A plethora of common cat repellant options exist to protect the home and garden from that pesky cat yowling on the fence and leaving those little surprises in the garden. Implementing just one or two of these humane repellants can help ease the stress in life and let you get more pleasure out of your home and garden.
The easiest method for repelling cats in the short term, these products can also be used to train pets. Dozens of different brands exist, so be sure to compare the labels to see which one best matches your needs. Some last up to 24 hours, others longer, and some can only be used outdoors. There are also a few organic sprays that contain all natural essential oils, and “Silent Roar” has pellets that contain real essence of lion dung.
As soon as the cat enters the radius of the electronic unit, it emits a high-pitched noise on a frequency above human hearing. It is a low enough frequency that it does not harm the cat (or any other animals/pets in the vicinity), but will startle it into fleeing. Some specific products for which to search include the “CatScram”, which covers an area up to 15 feet, and the Contech “CatStop”, which covers up to 330 square feet. If you still have problems, or a veritable horde of cats stalk your house, the Lentek “Yard Contro+” will do the trick. It uses not just audible sound but also a pulsing strobe light. It covers a 360-degree area with a 30-foot radius and is weatherproof. There are also some units that spray water from the garden hose instead of emitting a noise.
Used for over 100 years, this liquid repellant contains about 30% bone oil. In addition to cats, it will also repel other common pest animals such as badgers, foxes and rabbits. Because it is a liquid it can wash away, so do not apply it directly to the ground. Soak twigs and sticks in it or mix it with sand and then spread it onto pathways. Putting the sand mixture in trays or an old gutter and then laying it around the area will work as well. Soaking old tea bags is a favorite trick, and these can be buried under freshly dug ground or strung on rope and run through a hedge. This same method with the rope can be used to prevent cats from climbing fences by stringing it up about 6-9 inches above the fence.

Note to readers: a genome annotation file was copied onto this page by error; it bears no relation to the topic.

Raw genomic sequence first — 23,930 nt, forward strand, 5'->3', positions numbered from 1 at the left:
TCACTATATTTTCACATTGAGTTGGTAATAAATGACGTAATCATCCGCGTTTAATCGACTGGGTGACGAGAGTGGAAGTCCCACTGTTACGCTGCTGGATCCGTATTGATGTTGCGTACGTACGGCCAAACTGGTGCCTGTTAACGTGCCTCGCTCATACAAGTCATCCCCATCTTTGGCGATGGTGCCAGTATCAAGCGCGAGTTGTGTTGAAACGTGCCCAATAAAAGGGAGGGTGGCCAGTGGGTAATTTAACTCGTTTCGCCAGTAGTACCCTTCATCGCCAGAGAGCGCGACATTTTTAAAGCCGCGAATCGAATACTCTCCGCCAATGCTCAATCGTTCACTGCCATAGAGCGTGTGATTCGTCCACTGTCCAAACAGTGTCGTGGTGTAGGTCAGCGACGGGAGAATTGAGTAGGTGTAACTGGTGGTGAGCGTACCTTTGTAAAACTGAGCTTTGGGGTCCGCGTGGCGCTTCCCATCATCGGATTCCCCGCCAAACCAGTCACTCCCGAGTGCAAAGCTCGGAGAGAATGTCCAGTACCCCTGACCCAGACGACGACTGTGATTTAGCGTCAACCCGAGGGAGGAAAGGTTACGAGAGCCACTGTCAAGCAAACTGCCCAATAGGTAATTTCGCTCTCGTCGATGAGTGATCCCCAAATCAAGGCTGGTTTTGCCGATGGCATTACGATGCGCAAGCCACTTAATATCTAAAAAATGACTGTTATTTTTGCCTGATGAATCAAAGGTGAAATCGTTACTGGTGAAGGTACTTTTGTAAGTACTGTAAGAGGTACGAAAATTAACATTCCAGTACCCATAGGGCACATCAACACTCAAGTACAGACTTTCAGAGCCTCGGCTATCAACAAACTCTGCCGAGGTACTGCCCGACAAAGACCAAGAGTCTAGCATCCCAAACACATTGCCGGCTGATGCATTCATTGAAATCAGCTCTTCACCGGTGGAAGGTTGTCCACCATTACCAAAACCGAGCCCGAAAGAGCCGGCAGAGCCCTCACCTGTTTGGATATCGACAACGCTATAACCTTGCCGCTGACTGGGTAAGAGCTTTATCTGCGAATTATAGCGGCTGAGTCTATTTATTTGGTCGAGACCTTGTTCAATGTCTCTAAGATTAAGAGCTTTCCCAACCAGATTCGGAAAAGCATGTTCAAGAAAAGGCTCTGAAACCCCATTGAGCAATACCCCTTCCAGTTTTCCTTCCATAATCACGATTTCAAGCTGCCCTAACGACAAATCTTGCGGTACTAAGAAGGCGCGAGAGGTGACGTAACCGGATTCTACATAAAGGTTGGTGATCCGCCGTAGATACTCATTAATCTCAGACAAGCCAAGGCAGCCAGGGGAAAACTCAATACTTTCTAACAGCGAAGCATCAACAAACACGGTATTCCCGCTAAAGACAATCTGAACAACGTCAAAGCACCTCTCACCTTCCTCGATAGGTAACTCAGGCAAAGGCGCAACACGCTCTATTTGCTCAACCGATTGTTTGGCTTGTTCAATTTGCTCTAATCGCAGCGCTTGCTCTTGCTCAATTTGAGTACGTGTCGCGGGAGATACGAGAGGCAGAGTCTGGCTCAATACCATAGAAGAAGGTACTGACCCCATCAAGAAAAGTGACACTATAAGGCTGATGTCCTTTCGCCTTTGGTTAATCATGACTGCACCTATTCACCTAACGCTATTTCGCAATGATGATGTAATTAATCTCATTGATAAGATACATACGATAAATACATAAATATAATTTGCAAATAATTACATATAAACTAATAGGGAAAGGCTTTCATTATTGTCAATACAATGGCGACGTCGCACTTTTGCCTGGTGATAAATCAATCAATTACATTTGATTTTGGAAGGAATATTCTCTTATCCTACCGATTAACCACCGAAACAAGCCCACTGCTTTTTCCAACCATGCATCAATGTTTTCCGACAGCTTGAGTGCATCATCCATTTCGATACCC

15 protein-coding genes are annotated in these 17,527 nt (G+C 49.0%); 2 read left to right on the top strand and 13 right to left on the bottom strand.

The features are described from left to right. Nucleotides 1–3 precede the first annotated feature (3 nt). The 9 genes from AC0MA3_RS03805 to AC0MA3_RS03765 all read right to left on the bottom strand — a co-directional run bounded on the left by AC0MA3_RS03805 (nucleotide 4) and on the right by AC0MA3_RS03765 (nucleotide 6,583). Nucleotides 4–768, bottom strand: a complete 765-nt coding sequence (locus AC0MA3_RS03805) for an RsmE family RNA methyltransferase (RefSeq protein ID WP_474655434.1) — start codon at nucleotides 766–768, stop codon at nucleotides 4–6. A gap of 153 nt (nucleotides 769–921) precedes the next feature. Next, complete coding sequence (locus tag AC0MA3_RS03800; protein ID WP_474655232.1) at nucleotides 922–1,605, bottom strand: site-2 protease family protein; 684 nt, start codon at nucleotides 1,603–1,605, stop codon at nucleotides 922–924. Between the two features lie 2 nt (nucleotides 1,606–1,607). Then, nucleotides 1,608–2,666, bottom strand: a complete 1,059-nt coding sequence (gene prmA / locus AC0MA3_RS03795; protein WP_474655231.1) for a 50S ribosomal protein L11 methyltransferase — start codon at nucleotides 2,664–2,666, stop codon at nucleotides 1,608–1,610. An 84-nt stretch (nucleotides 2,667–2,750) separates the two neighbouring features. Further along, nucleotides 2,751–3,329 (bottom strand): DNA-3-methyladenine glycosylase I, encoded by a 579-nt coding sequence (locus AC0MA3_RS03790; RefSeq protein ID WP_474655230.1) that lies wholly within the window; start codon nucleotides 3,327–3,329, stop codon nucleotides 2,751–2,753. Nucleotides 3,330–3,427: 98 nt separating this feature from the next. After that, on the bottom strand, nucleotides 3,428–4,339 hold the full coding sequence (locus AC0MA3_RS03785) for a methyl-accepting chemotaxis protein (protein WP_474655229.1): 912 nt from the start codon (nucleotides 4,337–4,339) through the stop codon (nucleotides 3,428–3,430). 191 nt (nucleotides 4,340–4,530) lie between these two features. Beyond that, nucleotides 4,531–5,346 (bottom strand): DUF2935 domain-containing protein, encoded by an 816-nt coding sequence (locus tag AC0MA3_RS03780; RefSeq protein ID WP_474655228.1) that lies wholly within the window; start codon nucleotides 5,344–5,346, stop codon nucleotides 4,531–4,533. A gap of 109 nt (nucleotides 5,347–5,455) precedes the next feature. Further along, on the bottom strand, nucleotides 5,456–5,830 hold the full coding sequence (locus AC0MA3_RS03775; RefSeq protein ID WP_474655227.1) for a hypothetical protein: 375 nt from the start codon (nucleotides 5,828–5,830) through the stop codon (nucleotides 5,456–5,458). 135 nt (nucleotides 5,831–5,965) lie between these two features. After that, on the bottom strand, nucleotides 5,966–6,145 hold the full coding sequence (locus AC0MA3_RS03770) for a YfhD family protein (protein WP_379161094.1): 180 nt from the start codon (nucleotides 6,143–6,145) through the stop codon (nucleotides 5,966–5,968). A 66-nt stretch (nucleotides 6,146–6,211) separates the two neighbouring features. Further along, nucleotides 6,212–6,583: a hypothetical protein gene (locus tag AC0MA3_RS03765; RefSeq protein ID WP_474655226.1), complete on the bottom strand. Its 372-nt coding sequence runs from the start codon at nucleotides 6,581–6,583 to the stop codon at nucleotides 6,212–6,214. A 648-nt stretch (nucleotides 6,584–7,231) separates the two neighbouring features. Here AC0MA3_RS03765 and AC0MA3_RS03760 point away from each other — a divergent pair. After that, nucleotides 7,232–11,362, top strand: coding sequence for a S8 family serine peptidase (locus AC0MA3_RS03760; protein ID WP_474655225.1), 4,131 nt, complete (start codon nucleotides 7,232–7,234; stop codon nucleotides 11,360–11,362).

Be warned that Renardine will stain and has a very pungent scent, so be sure to wear gloves and clothes you do not mind throwing away afterwards, and do not put it on plants.
If you are in a pinch, try some of these basic DIY tricks. If the area is small enough, put up a chicken wire fence that leans slightly in the direction the cat will approach from. To scare them out of the yard once they are in it, fill water bottles half-full and place them around the yard. This creates a reflective flashing of light that cats find very startling. In the same fashion, a wind-chime made of old CDs will create the same effect. Hang them over the flowerbeds or from posts and the bright reflections from the backs of the CDs will have the cats turning tail. A fake toy snake, a natural predator of cats, can be effective as well.
If, however, you have a cat that likes to flirt with danger, then it is time to bring out Mother Nature. A plant that has a scent naturally repellant to cats is Coleus Camina. Plant a few of those in the area and you will also take care of any fox and dog problems. And do not worry; humans cannot smell the plant unless it is touched.
Cats also dislike citrus smells, so peel some oranges and lemons and scatter the peels around the yard. Some other possible deterrents include coffee grounds, blood meal (found in many commercial plant fertilizers), cayenne pepper, lavender oil, lemon grass oil, citronella oil (repels mosquitoes at the same time), peppermint oil and eucalyptus oil.
If the main problem is protecting a bird feeder, scatter thorns around the bottom. You can also attach a downward opening cone at the bottom to prevent the cat from climbing up. To really give the cat a challenge (that could also be fun to watch) rub Vaseline on the pole.